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Can the Russia-Ukraine crisis still be resolved diplomatically?


Russia has positioned around 100,000 troops near its border with Ukraine. As Michele Kelemen just indicated, Vladimir Putin's government has issued a list of demands that the United States and European allies are highly unlikely to agree to. And President Biden said this week that he expects Putin to send troops over the border. Max Boot is a military historian and authority on armed conflict and joins us to talk about the situation. Good morning.

MAX BOOT: Good morning.

ELLIOTT: As we just heard from Michele, Secretary Blinken is meeting this morning with his Russian counterpart. Do you have hopes that this meeting can produce some common ground? Can this crisis still be resolved diplomatically?

BOOT: I don't have a lot of hope for this meeting. I mean, you saw last week that there were negotiations all last week with Deputy Secretary of State Wendy Sherman in Europe meeting with the Russians and various European envoys meeting with the Russians. And it really produced very little because the Russian demands are ones that the West really cannot meet. Essentially, Russia is asking for Ukraine to be returned to its sphere of influence. Putin is essentially trying to revive the old Soviet empire and to kick NATO out of Eastern Europe. Those are not demands that the U.S. and NATO are going to be able to grant. And so the question is, what is Putin's next move going to be?

ELLIOTT: So what is his next move? And what is he actually trying to gain by invading Ukraine?

BOOT: I think it's pretty clear what he's trying to gain because he has spoken about the collapse of the Soviet Union as the greatest catastrophe of the 20th century. That is what he is seeking to undo. He wants to essentially revive the Soviet empire with himself at its head. And he wants to dominate Ukraine. In fact, he has repeatedly denied that Ukraine is even an actual country. So he doesn't really recognize Ukraine's sovereignty. But that's a general, broad, long-term overarching objective. Nobody really knows what he's going to do in the short term or how far he is willing to take this current crisis, whether he wants to actually invade and occupy all of Ukraine or if there is a military option short of that that is likely to be implemented or if this is all just a bluff designed to get concessions without actually having to go to war. The only person who really knows that is Putin himself.

ELLIOTT: So given that uncertainty, what would you advise the Biden administration to do to deter Russia from an invasion?

BOOT: You know, I think a lot of the things that they're doing are the right things - talking about severe sanctions and severe consequences. President Biden muddied that message a little bit at his press conference by saying that if it were only a minor incursion, that might be a different thing. But I think they've, you know, tried to clean that up. I think we should certainly be doing more to deliver military aid to the Ukrainians in the way that the British government is doing. They've been airlifting anti-armor weapons to Kyiv in the last few days. And I think it's also important for the U.S. and its allies to lay out a clear menu of sanctions right now instead of simply talking vaguely about, there will be severe consequences. Say, these are what the consequences will be - one, two, three, four. And that not only has clear signaling to Russia, but it also locks in the U.S. and its allies so that it'll be less likely that they will equivocate if the worst should happen.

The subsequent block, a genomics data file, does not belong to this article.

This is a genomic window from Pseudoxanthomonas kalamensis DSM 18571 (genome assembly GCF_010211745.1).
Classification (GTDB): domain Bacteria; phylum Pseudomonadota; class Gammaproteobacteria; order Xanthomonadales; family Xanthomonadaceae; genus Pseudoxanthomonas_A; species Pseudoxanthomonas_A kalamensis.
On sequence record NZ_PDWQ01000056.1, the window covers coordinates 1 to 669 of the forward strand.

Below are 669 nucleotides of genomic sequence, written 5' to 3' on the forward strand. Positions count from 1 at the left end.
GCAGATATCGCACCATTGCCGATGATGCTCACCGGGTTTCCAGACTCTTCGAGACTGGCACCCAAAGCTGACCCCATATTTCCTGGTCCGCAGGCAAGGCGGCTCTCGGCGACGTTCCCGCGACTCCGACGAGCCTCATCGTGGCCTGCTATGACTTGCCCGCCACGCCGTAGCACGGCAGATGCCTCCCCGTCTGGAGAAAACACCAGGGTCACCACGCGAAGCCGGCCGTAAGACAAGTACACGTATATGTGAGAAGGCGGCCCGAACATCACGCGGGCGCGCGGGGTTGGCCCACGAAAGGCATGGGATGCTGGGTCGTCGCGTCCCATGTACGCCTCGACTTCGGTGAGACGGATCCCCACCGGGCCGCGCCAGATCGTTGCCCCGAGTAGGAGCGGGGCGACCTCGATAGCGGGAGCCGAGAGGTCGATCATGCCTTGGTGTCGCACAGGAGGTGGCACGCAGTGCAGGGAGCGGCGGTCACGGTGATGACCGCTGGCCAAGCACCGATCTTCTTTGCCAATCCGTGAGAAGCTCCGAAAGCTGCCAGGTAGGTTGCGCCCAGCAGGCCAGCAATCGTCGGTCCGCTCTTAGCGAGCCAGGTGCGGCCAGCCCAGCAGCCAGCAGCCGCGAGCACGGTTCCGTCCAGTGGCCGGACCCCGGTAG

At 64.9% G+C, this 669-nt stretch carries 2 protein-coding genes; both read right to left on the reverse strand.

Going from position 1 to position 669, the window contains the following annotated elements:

ELLIOTT: So the U.S. and European allies, you know, have been warning time and time again of these crippling sanctions. Do you think that the threat of sanctions is enough to dissuade Putin?

BOOT: So far, it hasn't been. I mean, we imposed sanctions after the 2014 Russian invasion of Ukraine. And here we are again because Putin has survived. You know, the price of oil has gone up. The Russian Treasury is doing fine, even if the ordinary Russian people are not doing so well. So I don't think there's much indication so far that economic sanctions, per se, are enough to dissuade Putin. And I think they have to be - the threats have to be ramped up, including kicking Russia out of the SWIFT system if interbank transfers and going after Putin's own ill-gotten money, which is lodged in the West to one extent or another.

ELLIOTT: We have just a few moments here, but we've had another analyst refer to this moment as something like the Cuban Missile Crisis. Do you agree?

BOOT: It's not a Cuban missile crisis because there is no real threat of a nuclear war between the United States and Russia. But it's still a very dangerous moment and potentially the worst conflict in Europe since 1945.

ELLIOTT: Thank you. Max Boot is a senior fellow in national security studies at the Council on Foreign Relations. Thanks very much.

BOOT: Thank you. Transcript provided by NPR, Copyright NPR.

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